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Tax cuts for the wealthy will not revive economy

Instead of investing in education, infrastructure and advanced energy policies, the Republicans tell us that the path to job creation is through deregulation, combined with tax cuts for corporations and the wealthiest Americans. Historically, they insist, deregulation and tax cuts have been the only way to grow the economy.

According to the Tax Policy Center, the top tax rate in 1921 was 73 percent. From 1924 to 1928, it was lowered to 24 percent. In 1929, an unregulated Wall Street crashed, sending the world into the Great Depression.

In the 1950s and '60s, the top tax rate ranged between 70 percent and 92 percent. During that time, we paid off the World War II debt, built the interstate highway system, enacted Medicare and Medicaid, sent men to the moon, initiated the war on poverty, created the highest economic growth rate in history, defeated communism, built the world's most comprehensive education system, grew the middle class, rebuilt the economies of Europe and Japan and became the greatest world power.

In 2003, the top rate dropped to 35 percent (15 percent on investment income) followed in 2008 by the Great Recession and the loss of 8 million jobs. Stimulus funds, TARP and the auto bailout reversed the deconstruction, and the U.S. economy has been slowly improving, while Europe, where drastic cuts were instituted, is still wallowing in debt, unemployment and unrest.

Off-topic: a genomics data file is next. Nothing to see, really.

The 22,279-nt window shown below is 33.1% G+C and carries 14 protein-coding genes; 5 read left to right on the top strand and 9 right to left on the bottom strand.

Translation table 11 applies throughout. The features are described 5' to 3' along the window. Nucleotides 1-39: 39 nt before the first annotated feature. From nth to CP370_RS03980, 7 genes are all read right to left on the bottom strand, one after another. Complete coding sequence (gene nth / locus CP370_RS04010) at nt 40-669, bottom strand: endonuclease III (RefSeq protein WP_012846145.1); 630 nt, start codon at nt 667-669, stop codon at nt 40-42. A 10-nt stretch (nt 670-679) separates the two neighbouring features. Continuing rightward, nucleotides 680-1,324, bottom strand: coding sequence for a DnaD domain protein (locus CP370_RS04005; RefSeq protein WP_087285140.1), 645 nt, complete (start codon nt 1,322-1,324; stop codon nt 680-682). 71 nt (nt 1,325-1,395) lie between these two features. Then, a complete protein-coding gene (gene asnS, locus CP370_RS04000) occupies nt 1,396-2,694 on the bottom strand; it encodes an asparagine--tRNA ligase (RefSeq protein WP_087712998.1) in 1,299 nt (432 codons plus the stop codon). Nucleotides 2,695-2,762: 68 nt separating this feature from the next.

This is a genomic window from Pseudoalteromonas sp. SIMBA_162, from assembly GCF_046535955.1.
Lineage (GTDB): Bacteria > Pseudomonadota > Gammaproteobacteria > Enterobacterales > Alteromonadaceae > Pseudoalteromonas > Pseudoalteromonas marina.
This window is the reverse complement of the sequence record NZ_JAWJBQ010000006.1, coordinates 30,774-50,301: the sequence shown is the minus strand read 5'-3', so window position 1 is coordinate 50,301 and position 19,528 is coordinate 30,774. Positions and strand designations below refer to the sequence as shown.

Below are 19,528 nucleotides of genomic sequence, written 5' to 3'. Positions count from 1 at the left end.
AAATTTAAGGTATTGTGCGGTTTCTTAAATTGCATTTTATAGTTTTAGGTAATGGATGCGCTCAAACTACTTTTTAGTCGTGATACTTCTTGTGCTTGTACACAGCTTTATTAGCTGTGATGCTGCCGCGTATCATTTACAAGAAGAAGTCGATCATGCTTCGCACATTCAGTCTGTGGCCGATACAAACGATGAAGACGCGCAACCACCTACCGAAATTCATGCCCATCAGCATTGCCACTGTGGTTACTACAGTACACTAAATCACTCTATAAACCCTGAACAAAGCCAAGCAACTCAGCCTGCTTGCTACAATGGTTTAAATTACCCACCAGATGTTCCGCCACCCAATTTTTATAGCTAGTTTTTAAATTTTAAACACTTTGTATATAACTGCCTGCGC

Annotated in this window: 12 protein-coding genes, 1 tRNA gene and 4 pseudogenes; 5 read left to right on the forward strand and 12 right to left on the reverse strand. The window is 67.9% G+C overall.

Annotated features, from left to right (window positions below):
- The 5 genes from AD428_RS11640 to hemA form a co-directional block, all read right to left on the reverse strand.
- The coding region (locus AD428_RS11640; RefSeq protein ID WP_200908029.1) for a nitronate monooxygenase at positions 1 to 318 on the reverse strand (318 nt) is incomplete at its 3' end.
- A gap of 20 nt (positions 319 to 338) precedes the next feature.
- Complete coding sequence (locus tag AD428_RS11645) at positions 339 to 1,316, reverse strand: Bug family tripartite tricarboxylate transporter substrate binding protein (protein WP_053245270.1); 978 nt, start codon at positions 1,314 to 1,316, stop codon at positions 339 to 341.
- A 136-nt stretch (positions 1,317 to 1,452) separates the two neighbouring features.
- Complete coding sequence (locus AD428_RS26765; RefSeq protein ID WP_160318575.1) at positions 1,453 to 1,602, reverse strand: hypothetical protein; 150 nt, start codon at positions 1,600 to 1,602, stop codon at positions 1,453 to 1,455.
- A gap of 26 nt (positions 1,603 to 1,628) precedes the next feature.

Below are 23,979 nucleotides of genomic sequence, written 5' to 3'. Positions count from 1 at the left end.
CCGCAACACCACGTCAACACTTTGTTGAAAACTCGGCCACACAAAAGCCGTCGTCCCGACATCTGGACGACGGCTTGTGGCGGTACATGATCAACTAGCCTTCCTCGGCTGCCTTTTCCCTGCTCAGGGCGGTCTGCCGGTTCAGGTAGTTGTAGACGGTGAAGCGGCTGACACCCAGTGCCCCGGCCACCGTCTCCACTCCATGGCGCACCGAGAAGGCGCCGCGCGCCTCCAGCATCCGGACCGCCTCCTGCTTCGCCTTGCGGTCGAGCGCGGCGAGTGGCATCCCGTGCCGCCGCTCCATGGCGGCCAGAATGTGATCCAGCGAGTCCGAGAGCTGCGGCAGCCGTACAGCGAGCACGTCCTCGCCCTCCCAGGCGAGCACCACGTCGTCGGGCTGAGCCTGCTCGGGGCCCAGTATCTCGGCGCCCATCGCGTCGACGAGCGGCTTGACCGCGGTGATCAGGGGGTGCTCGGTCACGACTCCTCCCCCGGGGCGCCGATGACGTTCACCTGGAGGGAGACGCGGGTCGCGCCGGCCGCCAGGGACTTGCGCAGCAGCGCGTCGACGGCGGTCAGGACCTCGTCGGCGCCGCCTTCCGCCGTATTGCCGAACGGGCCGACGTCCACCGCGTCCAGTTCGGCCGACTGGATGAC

And what does the GOP propose? Deregulation and tax cuts for the wealthiest, funded by cuts to education, Medicare, Medicaid, Social Security, infrastructure and research is their "one size fits all" solution.

As Winston Churchill so aptly stated, "Those who fail to learn from history are doomed to repeat it."

Will we allow hundreds of millions of corporate dollars spent on slick, deceptive advertising to doom us?

Timothy M. Shannon



One hand washes other in Buffalo Public Schools

Buffalo parent leaders could, I think, play a substantial role in relieving the attendance problem in district schools, maybe in lobbying Albany to permit our system more independence down the line, and certainly in supporting Buffalo Public School initiatives in general. But I don't believe such projects will move to the top of the activist agenda before school officials, and perhaps the public as well, better acknowledge the parents' respectable intentions.